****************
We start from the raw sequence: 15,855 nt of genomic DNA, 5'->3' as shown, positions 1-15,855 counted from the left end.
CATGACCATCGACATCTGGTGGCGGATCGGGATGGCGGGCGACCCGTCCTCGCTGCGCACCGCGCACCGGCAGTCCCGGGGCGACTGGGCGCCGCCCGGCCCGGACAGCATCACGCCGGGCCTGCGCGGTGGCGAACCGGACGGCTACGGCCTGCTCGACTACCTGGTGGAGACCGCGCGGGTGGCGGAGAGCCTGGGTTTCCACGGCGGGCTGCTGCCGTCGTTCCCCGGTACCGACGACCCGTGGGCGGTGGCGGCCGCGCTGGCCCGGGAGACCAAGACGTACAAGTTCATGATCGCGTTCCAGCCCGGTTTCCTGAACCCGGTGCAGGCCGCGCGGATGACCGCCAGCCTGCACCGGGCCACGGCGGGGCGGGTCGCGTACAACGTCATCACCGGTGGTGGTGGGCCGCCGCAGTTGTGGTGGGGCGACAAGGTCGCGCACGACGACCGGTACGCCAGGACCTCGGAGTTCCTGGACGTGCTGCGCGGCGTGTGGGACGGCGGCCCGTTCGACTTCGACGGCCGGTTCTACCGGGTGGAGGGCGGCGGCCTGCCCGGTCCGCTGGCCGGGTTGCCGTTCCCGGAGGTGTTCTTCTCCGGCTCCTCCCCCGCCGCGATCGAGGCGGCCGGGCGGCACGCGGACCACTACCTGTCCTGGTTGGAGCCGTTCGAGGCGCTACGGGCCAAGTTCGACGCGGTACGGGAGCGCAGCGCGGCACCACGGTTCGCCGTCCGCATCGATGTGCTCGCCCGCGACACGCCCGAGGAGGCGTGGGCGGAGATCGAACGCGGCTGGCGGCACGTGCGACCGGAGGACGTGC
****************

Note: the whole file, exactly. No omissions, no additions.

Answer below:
We start from the raw sequence: 15,855 nt of genomic DNA, 5'->3' as shown, positions 1-15,855 counted from the left end.
CATGACCATCGACATCTGGTGGCGGATCGGGATGGCGGGCGACCCGTCCTCGCTGCGCACCGCGCACCGGCAGTCCCGGGGCGACTGGGCGCCGCCCGGCCCGGACAGCATCACGCCGGGCCTGCGCGGTGGCGAACCGGACGGCTACGGCCTGCTCGACTACCTGGTGGAGACCGCGCGGGTGGCGGAGAGCCTGGGTTTCCACGGCGGGCTGCTGCCGTCGTTCCCCGGTACCGACGACCCGTGGGCGGTGGCGGCCGCGCTGGCCCGGGAGACCAAGACGTACAAGTTCATGATCGCGTTCCAGCCCGGTTTCCTGAACCCGGTGCAGGCCGCGCGGATGACCGCCAGCCTGCACCGGGCCACGGCGGGGCGGGTCGCGTACAACGTCATCACCGGTGGTGGTGGGCCGCCGCAGTTGTGGTGGGGCGACAAGGTCGCGCACGACGACCGGTACGCCAGGACCTCGGAGTTCCTGGACGTGCTGCGCGGCGTGTGGGACGGCGGCCCGTTCGACTTCGACGGCCGGTTCTACCGGGTGGAGGGCGGCGGCCTGCCCGGTCCGCTGGCCGGGTTGCCGTTCCCGGAGGTGTTCTTCTCCGGCTCCTCCCCCGCCGCGATCGAGGCGGCCGGGCGGCACGCGGACCACTACCTGTCCTGGTTGGAGCCGTTCGAGGCGCTACGGGCCAAGTTCGACGCGGTACGGGAGCGCAGCGCGGCACCACGGTTCGCCGTCCGCATCGATGTGCTCGCCCGCGACACGCCCGAGGAGGCGTGGGCGGAGATCGAACGCGGCTGGCGGCACGTGCGACCGGAGGACGTGC